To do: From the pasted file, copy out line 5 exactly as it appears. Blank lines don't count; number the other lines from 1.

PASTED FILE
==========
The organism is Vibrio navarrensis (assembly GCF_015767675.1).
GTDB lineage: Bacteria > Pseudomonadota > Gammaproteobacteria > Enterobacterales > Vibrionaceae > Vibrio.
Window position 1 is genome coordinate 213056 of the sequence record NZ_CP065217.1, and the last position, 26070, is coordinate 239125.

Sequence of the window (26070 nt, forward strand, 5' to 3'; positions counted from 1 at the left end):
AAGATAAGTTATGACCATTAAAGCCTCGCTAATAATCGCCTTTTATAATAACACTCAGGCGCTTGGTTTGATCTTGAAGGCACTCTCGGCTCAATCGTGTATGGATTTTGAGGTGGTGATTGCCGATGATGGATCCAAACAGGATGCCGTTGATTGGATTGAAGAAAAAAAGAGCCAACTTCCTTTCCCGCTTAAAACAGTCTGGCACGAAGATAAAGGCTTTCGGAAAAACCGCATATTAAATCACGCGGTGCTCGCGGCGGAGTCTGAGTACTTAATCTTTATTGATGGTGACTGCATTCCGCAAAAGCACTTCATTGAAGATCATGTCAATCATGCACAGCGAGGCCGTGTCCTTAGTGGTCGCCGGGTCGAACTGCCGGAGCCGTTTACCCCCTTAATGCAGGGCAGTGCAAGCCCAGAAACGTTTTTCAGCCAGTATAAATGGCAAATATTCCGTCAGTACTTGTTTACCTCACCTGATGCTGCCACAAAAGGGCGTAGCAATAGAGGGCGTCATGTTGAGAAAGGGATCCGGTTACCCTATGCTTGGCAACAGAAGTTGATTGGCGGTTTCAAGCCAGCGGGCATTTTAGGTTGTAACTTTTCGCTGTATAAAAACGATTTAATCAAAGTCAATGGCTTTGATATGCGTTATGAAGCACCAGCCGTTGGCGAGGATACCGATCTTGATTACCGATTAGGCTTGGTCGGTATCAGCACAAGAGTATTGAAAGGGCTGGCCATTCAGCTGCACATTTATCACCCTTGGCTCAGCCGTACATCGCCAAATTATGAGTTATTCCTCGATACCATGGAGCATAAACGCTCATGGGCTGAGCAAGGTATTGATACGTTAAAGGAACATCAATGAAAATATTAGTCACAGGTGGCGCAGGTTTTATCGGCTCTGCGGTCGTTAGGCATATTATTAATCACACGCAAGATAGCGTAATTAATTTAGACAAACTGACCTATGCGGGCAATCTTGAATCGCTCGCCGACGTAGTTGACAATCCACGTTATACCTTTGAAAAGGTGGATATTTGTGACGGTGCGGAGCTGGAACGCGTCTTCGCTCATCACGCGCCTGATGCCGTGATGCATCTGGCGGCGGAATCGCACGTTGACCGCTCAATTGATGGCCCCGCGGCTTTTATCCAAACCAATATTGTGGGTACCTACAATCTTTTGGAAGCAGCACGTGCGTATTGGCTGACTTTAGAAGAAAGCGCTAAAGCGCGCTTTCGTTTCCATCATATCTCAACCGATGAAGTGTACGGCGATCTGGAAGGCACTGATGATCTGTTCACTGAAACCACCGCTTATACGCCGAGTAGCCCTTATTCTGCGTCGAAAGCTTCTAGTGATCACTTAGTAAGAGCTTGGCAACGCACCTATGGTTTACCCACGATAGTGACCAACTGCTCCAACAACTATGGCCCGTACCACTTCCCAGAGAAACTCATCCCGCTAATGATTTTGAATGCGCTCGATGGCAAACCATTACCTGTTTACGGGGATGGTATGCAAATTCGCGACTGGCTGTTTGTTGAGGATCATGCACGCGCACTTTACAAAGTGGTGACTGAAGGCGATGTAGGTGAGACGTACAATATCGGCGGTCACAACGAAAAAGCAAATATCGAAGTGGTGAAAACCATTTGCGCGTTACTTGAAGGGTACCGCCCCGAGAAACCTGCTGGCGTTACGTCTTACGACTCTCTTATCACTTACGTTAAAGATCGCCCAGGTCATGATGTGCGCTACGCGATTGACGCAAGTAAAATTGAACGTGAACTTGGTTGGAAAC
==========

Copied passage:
AAGATAAGTTATGACCATTAAAGCCTCGCTAATAATCGCCTTTTATAATAACACTCAGGCGCTTGGTTTGATCTTGAAGGCACTCTCGGCTCAATCGTGTATGGATTTTGAGGTGGTGATTGCCGATGATGGATCCAAACAGGATGCCGTTGATTGGATTGAAGAAAAAAAGAGCCAACTTCCTTTCCCGCTTAAAACAGTCTGGCACGAAGATAAAGGCTTTCGGAAAAACCGCATATTAAATCACGCGGTGCTCGCGGCGGAGTCTGAGTACTTAATCTTTATTGATGGTGACTGCATTCCGCAAAAGCACTTCATTGAAGATCATGTCAATCATGCACAGCGAGGCCGTGTCCTTAGTGGTCGCCGGGTCGAACTGCCGGAGCCGTTTACCCCCTTAATGCAGGGCAGTGCAAGCCCAGAAACGTTTTTCAGCCAGTATAAATGGCAAATATTCCGTCAGTACTTGTTTACCTCACCTGATGCTGCCACAAAAGGGCGTAGCAATAGAGGGCGTCATGTTGAGAAAGGGATCCGGTTACCCTATGCTTGGCAACAGAAGTTGATTGGCGGTTTCAAGCCAGCGGGCATTTTAGGTTGTAACTTTTCGCTGTATAAAAACGATTTAATCAAAGTCAATGGCTTTGATATGCGTTATGAAGCACCAGCCGTTGGCGAGGATACCGATCTTGATTACCGATTAGGCTTGGTCGGTATCAGCACAAGAGTATTGAAAGGGCTGGCCATTCAGCTGCACATTTATCACCCTTGGCTCAGCCGTACATCGCCAAATTATGAGTTATTCCTCGATACCATGGAGCATAAACGCTCATGGGCTGAGCAAGGTATTGATACGTTAAAGGAACATCAATGAAAATATTAGTCACAGGTGGCGCAGGTTTTATCGGCTCTGCGGTCGTTAGGCATATTATTAATCACACGCAAGATAGCGTAATTAATTTAGACAAACTGACCTATGCGGGCAATCTTGAATCGCTCGCCGACGTAGTTGACAATCCACGTTATACCTTTGAAAAGGTGGATATTTGTGACGGTGCGGAGCTGGAACGCGTCTTCGCTCATCACGCGCCTGATGCCGTGATGCATCTGGCGGCGGAATCGCACGTTGACCGCTCAATTGATGGCCCCGCGGCTTTTATCCAAACCAATATTGTGGGTACCTACAATCTTTTGGAAGCAGCACGTGCGTATTGGCTGACTTTAGAAGAAAGCGCTAAAGCGCGCTTTCGTTTCCATCATATCTCAACCGATGAAGTGTACGGCGATCTGGAAGGCACTGATGATCTGTTCACTGAAACCACCGCTTATACGCCGAGTAGCCCTTATTCTGCGTCGAAAGCTTCTAGTGATCACTTAGTAAGAGCTTGGCAACGCACCTATGGTTTACCCACGATAGTGACCAACTGCTCCAACAACTATGGCCCGTACCACTTCCCAGAGAAACTCATCCCGCTAATGATTTTGAATGCGCTCGATGGCAAACCATTACCTGTTTACGGGGATGGTATGCAAATTCGCGACTGGCTGTTTGTTGAGGATCATGCACGCGCACTTTACAAAGTGGTGACTGAAGGCGATGTAGGTGAGACGTACAATATCGGCGGTCACAACGAAAAAGCAAATATCGAAGTGGTGAAAACCATTTGCGCGTTACTTGAAGGGTACCGCCCCGAGAAACCTGCTGGCGTTACGTCTTACGACTCTCTTATCACTTACGTTAAAGATCGCCCAGGTCATGATGTGCGCTACGCGATTGACGCAAGTAAAATTGAACGTGAACTTGGTTGGAAAC